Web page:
Unpaid Medicare Staff…

Not too long ago knee replacement surgeries meant at least a three day stay in hospital followed by a week of in-patient re-habillitation.

That meant the recipient of the artificial knee,

Medicare3

didn’t go home for 10 or 12 days.

Plenty of time for any complications to show up under the medically trained health-care professional’s watch.  

Those days are long gone.

The insurance companies, medicare included, have changed the rules; it happens in all businesses where the administrators call the shots from their glass castles without having any first hand experience of what is happening in the trenches.

Just ask teachers, military personnel and, of course, nurses and doctors.

A related aside here: 

Many years ago I worked for the Southland Corporation, they bought Ticketmaster, the ticketing company I was a regional manager for, and their white collar staff had to work for a week a year in one of the 7-Eleven stores to experience, first hand, how theoretical solutions worked (or didn’t) in the field.

Good idea I think!

Today Total Knee Arthroplasty (TKA) patients have a two day maximum hospital stay.

Then, like a brand new baby, he or she is sent home with an unwitting nurse, (read spouse, sibling, parent…) no manual and scanty operating instructions in the form of a one page check sheet.

Yes, there’s the verbal discharge notes rattled off at break-neck speed by the surgeon, discharging nurse and PT specialist, but without the extensive training and expertise of someone in the medical industry the newly appointed primary carer has no idea what she or he has just been volunteered for.

I was that newly appointed, unpaid, medicare staff member who had no idea what she’d just been volunteered for, just six weeks ago when I brought Hubs home,

Medicare

and trust me…it was rocky, uncharted territory at the Footlights re-hab centre.

I had lots of questions running around in my head that went largely unanswered after my first brush with Google which scared me to death with worst case scenarios and the dangers of scar tissue and the importance of getting the patient moving.  I had grave doubts as to my ability to pull this recovery lark off and keep Hubs alive.

I wondered,

How much pain is too much when my patent claims that on a scale of 1-10 he’s a 20?

How many nights do I set my alarm every four hours to administer meds to stop the moaning?

With a prescription reading: ‘1-2 tablets every 4-6 hours…as needed…‘(ha very ha ha!) and only enough pills for 7 of the 14 days before Hubs’ first doctor’s visit and a potential re-fill, I dreaded the prospect of having to come up with an opiate alternative…

“Another bottle of wine darling?”

What exactly is thrombosis?

Bruising…deep purple bruising…

All my notes say it’s serious, so serious in fact it can apparently cause instant death if the clot dislodges and is swept unbidden into the brain.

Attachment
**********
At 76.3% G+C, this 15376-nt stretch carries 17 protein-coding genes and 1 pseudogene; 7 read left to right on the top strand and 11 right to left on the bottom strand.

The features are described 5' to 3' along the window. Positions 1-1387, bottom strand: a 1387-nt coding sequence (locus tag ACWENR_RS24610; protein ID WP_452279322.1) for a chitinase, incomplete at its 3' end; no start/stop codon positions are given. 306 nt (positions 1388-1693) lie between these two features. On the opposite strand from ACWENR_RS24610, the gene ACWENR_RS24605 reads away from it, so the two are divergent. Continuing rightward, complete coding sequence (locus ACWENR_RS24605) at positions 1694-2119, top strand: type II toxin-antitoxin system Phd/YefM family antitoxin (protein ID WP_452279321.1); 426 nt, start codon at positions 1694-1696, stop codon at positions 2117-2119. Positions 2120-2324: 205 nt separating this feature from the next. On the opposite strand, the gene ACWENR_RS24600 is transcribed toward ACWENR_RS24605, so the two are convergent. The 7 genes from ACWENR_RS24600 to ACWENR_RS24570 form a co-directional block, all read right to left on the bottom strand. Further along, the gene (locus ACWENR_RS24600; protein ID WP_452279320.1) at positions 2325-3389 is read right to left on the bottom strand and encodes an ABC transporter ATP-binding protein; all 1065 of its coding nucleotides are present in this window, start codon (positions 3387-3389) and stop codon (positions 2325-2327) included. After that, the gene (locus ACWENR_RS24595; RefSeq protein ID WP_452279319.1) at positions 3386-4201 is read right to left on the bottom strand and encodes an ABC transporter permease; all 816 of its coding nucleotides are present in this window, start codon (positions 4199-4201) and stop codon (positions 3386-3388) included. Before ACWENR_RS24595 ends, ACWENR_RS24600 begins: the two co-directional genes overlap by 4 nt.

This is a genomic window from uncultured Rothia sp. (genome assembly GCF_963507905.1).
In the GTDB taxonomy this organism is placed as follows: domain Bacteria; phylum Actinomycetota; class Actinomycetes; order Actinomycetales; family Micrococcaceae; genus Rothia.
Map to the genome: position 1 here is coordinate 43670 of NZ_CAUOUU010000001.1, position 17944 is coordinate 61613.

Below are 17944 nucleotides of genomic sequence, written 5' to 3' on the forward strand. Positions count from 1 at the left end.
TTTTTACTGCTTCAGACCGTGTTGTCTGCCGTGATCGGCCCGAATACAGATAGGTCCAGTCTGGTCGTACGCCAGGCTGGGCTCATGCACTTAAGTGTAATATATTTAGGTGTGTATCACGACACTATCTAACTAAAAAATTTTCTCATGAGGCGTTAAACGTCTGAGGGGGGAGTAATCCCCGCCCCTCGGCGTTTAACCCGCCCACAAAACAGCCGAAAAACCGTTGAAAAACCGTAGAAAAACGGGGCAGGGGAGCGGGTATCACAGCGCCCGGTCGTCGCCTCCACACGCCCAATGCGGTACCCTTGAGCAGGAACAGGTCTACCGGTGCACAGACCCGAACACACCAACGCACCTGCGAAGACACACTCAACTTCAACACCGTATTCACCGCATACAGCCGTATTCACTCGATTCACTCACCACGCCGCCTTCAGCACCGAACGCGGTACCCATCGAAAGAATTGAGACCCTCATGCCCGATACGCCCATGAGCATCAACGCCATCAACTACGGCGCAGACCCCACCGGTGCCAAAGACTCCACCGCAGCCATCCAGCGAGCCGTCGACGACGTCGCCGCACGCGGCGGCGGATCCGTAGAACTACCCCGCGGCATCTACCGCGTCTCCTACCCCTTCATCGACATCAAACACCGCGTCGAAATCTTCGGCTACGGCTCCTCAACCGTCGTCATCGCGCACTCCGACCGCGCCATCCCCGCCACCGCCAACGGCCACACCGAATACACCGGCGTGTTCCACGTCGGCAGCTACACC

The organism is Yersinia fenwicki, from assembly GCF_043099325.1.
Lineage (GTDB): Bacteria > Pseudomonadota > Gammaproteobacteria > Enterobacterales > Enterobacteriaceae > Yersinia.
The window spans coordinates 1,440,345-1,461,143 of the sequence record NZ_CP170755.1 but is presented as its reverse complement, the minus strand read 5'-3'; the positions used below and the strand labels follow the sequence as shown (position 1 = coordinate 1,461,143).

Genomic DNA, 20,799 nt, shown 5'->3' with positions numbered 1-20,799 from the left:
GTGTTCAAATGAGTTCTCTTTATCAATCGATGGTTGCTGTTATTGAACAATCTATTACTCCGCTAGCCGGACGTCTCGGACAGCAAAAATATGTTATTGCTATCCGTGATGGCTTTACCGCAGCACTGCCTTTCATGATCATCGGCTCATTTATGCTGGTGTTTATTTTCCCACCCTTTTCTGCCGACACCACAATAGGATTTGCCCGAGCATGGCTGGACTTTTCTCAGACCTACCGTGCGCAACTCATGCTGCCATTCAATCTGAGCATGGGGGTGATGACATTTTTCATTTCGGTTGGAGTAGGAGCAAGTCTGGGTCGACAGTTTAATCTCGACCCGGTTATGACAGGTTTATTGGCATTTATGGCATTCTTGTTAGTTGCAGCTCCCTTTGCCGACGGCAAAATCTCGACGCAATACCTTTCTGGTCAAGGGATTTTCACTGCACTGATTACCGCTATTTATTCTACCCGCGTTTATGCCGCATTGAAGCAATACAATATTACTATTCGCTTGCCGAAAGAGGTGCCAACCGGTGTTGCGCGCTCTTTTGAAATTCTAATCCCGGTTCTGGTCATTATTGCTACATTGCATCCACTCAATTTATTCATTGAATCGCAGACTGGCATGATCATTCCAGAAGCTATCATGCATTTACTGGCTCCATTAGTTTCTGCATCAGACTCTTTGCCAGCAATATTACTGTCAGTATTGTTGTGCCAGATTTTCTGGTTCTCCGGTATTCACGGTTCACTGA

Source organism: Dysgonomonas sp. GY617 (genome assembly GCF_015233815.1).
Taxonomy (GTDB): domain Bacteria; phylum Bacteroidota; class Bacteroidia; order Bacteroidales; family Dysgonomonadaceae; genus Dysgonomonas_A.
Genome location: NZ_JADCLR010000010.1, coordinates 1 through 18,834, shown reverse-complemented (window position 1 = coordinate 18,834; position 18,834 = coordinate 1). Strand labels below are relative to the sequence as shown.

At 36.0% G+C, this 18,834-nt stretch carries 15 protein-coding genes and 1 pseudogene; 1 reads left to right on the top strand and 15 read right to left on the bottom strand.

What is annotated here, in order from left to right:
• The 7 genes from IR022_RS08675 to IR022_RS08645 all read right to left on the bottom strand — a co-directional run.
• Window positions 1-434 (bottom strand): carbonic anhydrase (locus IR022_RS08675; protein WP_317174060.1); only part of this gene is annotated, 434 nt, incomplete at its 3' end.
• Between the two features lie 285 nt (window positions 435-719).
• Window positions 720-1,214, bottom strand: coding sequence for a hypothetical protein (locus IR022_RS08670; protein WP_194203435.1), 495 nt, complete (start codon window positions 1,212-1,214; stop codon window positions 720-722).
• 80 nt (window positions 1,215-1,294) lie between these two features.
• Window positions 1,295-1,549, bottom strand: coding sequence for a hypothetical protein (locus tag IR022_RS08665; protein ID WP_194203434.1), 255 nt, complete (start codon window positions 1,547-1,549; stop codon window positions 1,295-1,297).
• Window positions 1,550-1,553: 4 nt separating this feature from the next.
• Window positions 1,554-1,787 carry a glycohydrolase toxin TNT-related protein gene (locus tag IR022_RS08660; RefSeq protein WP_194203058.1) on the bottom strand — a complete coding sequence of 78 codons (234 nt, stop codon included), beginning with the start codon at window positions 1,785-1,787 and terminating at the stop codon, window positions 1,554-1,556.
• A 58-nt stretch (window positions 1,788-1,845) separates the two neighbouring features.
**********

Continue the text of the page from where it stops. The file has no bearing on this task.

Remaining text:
Should I be concerned about the bruising on the back of his leg that looks a very dangerous purple, or should I trust it is indeed the place where the tourniquet was applied during surgery?

It looks ominous and to my rookie eye could be a sign of things to come.

Why is a novice like me in charge instead of a team of professionals?  What if I’m asleep when things start to go wrong?

Why don’t I have machinery that sounds an alarm to catch my attention?

Or a team to tag with?

What about the compression stockings?  Do they have to stay on all night and day or can they come off at night?

Scratch that one, once off they are impossible to put back on without causing Hubs excruciating pain and inflating the possibility of divorce on the grounds of willful, physical cruelty.  Best leave them on all the time if I want to save the marriage.

How does the ice pump work?  Can I leave it on all day and ignore the wet spot on my floor and the fact that my party ice is being used to cool an artificial appendage not a well deserved G&T?

How much swelling is normal?  When his knee gets to the size of a football should I panic?

Panicking is good, it ups the antsy when complacency sets in and I dare to sit down for a breather and a sherry.

Is a temperature of 100.9° close enough to 101° for me to call 911?

Should I just call anyway to calm the hysteria that hits during the dark hours of the night and undermines my confidence?

Should my patient be lying on the sofa day in day out?  Will his bionic knee set straight?

How important is it for him to increase his daily steps from 4 to 40?

Perhaps if I let him sleep I could get a lot of writing done, which I had hoped to do in theory before reality stepped in with a walker.  

How essential is food in the first few weeks?

Is my priority to keep him feeling nothing or well fed?

Do I really have to take over the the Physical Therapy responsibilities when home PT leaves and hands me diagrams and notes?

What if I can’t make out the line drawings or forget how to do the exercises?

What if neither of us can do the exercises?

“Maybe I can’t take over this job when you’re not here,” I ventured to say to Kuldeep, our bully of a home therapist.

He fixed me with a steely eye and said,

“Madam…Ask a neighbor…” 

How long does this unpaid, medicare staff member position last?

When can I quit and still be remembered as The Little Nightingale?

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1 Comments

ElRay

2018-08-23 21:38:21 Reply

I could not have found, in all the world, a more confident, helpful, efficient and beautiful Nightingale!

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